If you change the value of i1 and i2 to 100, it syas i1 == i2. but in case of i1=i2=1000, they are not i1 == i2

Thanks Deepa for reply I was having the same problem. I was doing google.

 
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Just have a look at this thread to clear your doubts.

<edit> Whatever is said in above thread works well. But if you use "new" keyword to create Objects then Objects will be created irrespective of any range.
 
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Ilakya Mukunth wrote:

Danjel Nyberg wrote:Same goes for strings...

String a = "Test";
String b = "Test";
System.out.println(a==b); //prints true
String c = new String("Test");
System.out.println(a==c); //prints false

In this case since a and b are created via string litherals they point to the same object, but since c is created with new keyword this will be another object and therefore a is not the same as c

This is wierd in so many ways. In all normal cases you allways compare objects with equals method only...

/Danjel



I understand this example well. But according to my code snippet, all the Integer reference variables are assigned the literal values.




you are right that they are assigned literal values, but the literal values are AUTOBOXED . so what you get is wrapper objects.

also i would like to add when you compare wrapper object with literal using ==, the wrapper object is unboxed. so this results in primitive primitive equality checks. however in your case wrapper wrapper test is being done because of autoboxing.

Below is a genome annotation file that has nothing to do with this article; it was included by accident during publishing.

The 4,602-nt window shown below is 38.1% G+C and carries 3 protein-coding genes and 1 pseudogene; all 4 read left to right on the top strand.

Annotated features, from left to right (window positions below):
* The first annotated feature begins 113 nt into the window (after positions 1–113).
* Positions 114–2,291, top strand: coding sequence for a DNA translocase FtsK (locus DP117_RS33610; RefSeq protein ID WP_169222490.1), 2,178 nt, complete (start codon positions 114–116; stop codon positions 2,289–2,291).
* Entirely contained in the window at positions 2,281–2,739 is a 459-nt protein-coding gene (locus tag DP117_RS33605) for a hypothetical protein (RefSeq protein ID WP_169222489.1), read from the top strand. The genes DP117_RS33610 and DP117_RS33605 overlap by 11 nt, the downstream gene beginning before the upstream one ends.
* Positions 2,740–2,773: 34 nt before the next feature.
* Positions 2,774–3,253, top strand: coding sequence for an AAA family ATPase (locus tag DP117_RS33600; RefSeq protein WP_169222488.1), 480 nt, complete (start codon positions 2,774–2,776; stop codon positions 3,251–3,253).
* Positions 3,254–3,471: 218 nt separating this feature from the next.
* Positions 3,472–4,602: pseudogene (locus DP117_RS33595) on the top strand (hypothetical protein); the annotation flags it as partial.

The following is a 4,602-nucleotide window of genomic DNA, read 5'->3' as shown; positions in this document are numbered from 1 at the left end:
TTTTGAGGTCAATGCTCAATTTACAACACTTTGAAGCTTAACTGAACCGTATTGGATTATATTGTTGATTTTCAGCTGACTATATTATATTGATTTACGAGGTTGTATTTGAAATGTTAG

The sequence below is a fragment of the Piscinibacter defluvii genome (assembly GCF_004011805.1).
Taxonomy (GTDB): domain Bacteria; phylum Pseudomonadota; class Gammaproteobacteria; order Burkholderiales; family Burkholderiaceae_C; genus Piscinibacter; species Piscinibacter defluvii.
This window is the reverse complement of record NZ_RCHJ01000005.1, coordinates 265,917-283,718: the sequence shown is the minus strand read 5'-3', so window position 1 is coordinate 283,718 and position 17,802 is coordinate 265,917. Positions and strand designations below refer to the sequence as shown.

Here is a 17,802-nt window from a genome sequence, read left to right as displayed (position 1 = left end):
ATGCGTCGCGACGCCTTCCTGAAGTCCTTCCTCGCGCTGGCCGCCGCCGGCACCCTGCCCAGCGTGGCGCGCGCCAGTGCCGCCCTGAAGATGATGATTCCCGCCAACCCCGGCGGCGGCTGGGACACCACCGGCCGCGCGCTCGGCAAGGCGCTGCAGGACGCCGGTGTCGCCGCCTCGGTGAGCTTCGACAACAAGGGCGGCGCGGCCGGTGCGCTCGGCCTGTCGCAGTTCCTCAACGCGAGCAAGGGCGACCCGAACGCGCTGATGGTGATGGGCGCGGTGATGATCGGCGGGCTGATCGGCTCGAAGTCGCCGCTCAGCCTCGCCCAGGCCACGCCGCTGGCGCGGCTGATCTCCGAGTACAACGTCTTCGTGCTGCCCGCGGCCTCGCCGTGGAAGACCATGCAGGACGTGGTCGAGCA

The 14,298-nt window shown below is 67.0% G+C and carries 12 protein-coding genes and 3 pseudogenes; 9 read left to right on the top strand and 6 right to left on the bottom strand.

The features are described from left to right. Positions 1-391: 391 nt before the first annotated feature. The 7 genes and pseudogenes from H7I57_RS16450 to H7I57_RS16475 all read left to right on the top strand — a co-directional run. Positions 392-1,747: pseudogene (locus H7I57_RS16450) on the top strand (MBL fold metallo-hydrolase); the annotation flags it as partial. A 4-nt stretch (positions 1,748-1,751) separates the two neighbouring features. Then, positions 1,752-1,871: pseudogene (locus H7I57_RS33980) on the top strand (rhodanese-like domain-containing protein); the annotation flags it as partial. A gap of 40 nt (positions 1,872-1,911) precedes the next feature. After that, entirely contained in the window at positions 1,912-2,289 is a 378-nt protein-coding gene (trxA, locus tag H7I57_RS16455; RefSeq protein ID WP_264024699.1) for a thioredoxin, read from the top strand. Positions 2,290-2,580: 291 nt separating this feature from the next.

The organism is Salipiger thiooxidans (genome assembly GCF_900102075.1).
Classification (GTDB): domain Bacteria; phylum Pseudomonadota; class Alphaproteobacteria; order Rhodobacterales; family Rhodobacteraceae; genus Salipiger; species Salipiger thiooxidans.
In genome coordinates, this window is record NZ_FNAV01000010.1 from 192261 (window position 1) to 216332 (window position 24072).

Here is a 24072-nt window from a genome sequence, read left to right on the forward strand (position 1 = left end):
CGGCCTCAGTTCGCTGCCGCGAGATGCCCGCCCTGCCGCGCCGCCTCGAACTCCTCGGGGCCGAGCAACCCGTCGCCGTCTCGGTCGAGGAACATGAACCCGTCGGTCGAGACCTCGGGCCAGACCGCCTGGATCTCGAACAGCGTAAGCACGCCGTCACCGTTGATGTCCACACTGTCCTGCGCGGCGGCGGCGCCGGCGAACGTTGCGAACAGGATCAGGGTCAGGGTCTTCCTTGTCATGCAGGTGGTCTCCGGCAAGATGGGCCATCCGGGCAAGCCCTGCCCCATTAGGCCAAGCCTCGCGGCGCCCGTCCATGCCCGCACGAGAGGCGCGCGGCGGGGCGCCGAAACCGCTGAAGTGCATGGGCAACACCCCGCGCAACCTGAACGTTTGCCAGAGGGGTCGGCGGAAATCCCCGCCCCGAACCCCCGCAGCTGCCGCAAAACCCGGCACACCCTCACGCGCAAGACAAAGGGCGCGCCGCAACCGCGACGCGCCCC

Please post if you have doubts
Regards
 
Ilakya Mukunth
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gurpeet singh wrote:

Ilakya Mukunth wrote:

Danjel Nyberg wrote:Same goes for strings...

String a = "Test";
String b = "Test";
System.out.println(a==b); //prints true
String c = new String("Test");
System.out.println(a==c); //prints false

In this case since a and b are created via string litherals they point to the same object, but since c is created with new keyword this will be another object and therefore a is not the same as c

This is wierd in so many ways. In all normal cases you allways compare objects with equals method only...

/Danjel



I understand this example well. But according to my code snippet, all the Integer reference variables are assigned the literal values.




you are right that they are assigned literal values, but the literal values are AUTOBOXED . so what you get is wrapper objects.

also i would like to add when you compare wrapper object with literal using ==, the wrapper object is unboxed. so this results in primitive primitive equality checks.
however in your case wrapper wrapper test is being done because of autoboxing.
Please post if you have doubts
Regards


I can understand the logic behind the program given by Danjel Nyberg. But please look at the code I have added. Assigning 10,100,1000 makes the output different for their respective run. Ex: if i1=i2=1000, it says they are not ==. but if i1=i2=100, both are ==.
 
Rameshwar Soni
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Did you went through the link which i gave you above gurpeet singh's answer ?
 
Ilakya Mukunth
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@Rameshwar Soni; Sorry. I did not read that. somehow missed it. Thanks for your kindness... It is of great help